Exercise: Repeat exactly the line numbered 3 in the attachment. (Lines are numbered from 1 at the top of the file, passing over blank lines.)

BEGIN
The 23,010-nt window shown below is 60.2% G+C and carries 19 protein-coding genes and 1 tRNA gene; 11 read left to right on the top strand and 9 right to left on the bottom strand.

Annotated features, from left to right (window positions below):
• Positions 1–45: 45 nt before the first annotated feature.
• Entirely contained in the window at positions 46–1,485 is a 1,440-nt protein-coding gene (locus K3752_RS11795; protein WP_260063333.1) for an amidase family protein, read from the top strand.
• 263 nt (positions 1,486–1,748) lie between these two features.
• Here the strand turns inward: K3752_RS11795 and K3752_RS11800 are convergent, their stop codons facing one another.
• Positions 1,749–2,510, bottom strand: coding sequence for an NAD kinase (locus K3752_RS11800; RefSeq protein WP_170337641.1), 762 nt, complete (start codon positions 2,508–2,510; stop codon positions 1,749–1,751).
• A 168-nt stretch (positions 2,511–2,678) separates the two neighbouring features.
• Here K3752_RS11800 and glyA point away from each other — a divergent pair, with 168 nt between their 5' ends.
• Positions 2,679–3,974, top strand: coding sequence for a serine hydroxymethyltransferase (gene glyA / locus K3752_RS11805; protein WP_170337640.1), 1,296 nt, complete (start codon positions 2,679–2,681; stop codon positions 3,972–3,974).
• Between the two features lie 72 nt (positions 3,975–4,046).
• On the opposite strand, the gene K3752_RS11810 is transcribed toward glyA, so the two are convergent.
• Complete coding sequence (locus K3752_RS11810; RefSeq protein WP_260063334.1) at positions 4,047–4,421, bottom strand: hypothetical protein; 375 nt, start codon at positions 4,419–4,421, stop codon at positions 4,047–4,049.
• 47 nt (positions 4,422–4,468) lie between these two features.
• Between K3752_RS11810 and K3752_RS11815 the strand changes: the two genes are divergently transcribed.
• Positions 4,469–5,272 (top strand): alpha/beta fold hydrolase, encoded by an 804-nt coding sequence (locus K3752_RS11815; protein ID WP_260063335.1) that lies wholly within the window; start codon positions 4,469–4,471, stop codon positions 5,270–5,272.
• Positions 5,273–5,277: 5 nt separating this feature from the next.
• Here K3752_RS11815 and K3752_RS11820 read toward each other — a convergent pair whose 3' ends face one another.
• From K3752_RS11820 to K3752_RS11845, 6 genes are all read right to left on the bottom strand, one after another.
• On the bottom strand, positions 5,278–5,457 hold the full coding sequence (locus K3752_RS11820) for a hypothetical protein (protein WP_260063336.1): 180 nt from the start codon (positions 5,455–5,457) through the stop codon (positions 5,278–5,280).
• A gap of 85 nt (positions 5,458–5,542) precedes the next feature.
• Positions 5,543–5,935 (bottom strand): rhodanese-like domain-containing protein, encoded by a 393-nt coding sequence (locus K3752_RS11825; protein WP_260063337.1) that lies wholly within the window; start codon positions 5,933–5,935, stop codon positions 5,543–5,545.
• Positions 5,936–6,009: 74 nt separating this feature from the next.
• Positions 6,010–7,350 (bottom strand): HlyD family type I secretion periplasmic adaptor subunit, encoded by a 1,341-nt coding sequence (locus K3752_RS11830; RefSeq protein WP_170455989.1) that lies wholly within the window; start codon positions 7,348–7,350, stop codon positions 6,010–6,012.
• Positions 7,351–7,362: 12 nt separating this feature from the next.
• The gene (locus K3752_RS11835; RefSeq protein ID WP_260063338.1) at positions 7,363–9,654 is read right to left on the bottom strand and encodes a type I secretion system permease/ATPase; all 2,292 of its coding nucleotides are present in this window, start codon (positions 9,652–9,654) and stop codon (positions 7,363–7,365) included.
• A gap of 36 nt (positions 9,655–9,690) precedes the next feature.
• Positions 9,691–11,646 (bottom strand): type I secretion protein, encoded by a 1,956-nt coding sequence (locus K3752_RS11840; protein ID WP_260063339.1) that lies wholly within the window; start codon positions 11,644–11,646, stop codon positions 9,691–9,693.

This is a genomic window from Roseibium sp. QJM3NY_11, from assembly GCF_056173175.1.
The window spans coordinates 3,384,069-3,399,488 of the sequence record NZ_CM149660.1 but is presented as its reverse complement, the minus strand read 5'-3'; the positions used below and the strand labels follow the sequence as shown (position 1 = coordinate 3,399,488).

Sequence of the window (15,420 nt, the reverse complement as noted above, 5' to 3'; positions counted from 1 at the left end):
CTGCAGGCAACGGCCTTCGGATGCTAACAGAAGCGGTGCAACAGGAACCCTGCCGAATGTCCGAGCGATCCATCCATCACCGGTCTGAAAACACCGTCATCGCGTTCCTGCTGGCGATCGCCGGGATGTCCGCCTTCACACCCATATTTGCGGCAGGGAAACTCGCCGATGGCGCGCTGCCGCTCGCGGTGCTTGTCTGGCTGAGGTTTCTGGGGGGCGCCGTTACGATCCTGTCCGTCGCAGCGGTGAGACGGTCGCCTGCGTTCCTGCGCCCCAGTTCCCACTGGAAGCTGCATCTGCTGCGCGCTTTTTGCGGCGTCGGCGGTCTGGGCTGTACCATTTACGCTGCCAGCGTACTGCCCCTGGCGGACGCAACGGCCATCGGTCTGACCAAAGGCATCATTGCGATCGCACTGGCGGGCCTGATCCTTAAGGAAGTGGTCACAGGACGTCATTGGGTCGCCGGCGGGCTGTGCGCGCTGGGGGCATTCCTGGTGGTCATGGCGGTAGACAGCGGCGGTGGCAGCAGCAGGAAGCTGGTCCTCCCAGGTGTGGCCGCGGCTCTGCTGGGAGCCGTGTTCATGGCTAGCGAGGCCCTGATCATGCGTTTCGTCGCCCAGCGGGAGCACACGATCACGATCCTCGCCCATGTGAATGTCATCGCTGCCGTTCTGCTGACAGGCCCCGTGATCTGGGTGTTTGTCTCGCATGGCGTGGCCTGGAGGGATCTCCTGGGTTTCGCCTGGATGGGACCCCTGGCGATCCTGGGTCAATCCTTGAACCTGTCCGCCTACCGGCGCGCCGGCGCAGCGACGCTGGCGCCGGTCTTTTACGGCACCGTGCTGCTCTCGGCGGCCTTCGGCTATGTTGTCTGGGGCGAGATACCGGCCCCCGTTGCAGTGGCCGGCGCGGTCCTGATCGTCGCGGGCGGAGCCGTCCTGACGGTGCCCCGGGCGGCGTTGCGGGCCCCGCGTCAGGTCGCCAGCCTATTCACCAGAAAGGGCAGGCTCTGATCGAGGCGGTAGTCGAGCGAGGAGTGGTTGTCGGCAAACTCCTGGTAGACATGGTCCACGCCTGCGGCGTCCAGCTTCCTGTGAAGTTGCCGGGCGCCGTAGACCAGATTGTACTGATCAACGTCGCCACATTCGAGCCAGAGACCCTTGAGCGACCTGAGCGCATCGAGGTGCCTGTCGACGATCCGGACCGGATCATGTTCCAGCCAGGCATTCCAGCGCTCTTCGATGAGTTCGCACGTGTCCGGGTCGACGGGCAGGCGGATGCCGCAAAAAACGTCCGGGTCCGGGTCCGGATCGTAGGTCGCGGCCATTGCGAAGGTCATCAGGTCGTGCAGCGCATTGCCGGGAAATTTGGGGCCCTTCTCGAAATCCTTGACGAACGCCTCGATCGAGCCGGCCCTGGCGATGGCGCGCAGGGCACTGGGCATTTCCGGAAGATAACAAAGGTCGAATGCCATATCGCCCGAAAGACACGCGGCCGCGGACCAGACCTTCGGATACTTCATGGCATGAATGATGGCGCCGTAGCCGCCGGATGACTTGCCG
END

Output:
• Positions 1–45: 45 nt before the first annotated feature.